Chuck Tanner once said, "Baseball's just an opinion." I disagree with Tanner, because reducing something to "opinion" means that there's no right answer, and if I didn't think there were right answers, I wouldn't have bothered with this book. That said, I'm certainly aware that all of my answers aren't right, and you're going to become aware of that, too. I'm pretty easy to reach, so if you want to argue about something, I'll be ready. I'll be posting some of these arguments at www.robneyer.com, and if I'm lucky enough to publish another edition of this book someday, I'm sure I'll have a long list of new people to thank.
Why did I write this book, and what's in it?
I wrote it because I wanted to read it, and what's in it is just about everything that I could think to put in it.
Not specific enough? Okay.
You want books that rate players? No problem. There are enough to stock a good-sized bookcase. The "problem" is that all the players in all those books are compared to each other. I mean, there are certainly plenty of good reasons to compare Lou Gehrig to Jimmie Foxx, or Eddie Collins to Joe Morgan. There are plenty of books that do this well, and I probably own all of them. But there's another kind of book that nobody's written, a book that compares Lou Gehrig to Don Mattingly, and Eddie Collins to Nellie Fox. When you tell the story of baseball, as often as not you're telling the story of the teams, and so I figured there must be room in the bookcase for one book that compares players to their teammates.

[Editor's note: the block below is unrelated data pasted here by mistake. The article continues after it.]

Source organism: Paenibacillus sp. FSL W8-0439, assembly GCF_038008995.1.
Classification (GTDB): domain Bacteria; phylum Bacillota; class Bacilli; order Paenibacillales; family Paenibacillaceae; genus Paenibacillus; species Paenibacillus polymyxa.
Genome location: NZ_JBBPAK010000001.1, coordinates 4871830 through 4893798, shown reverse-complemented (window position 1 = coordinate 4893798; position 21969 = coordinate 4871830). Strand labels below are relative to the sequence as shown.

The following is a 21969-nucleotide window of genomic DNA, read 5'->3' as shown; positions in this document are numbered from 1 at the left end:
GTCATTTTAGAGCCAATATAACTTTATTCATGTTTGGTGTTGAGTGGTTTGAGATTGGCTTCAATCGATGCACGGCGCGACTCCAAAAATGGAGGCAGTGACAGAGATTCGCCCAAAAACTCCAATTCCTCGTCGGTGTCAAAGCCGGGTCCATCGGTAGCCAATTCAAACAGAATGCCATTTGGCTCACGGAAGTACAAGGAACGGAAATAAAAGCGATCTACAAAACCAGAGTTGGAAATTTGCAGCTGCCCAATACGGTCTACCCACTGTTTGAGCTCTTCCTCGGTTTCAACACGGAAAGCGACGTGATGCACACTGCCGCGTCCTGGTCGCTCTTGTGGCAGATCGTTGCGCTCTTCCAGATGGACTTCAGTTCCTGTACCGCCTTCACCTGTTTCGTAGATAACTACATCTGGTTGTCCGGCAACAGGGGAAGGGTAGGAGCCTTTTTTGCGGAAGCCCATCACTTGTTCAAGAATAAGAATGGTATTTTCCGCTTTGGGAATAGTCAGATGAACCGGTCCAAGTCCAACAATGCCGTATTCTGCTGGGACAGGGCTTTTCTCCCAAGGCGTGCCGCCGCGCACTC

And that's what this is. You'll have to look elsewhere if you want to know who was better, Gehrig or Foxx. But if you want to know who played better for the White Sox, Collins or Fox...well, you've come to the right place.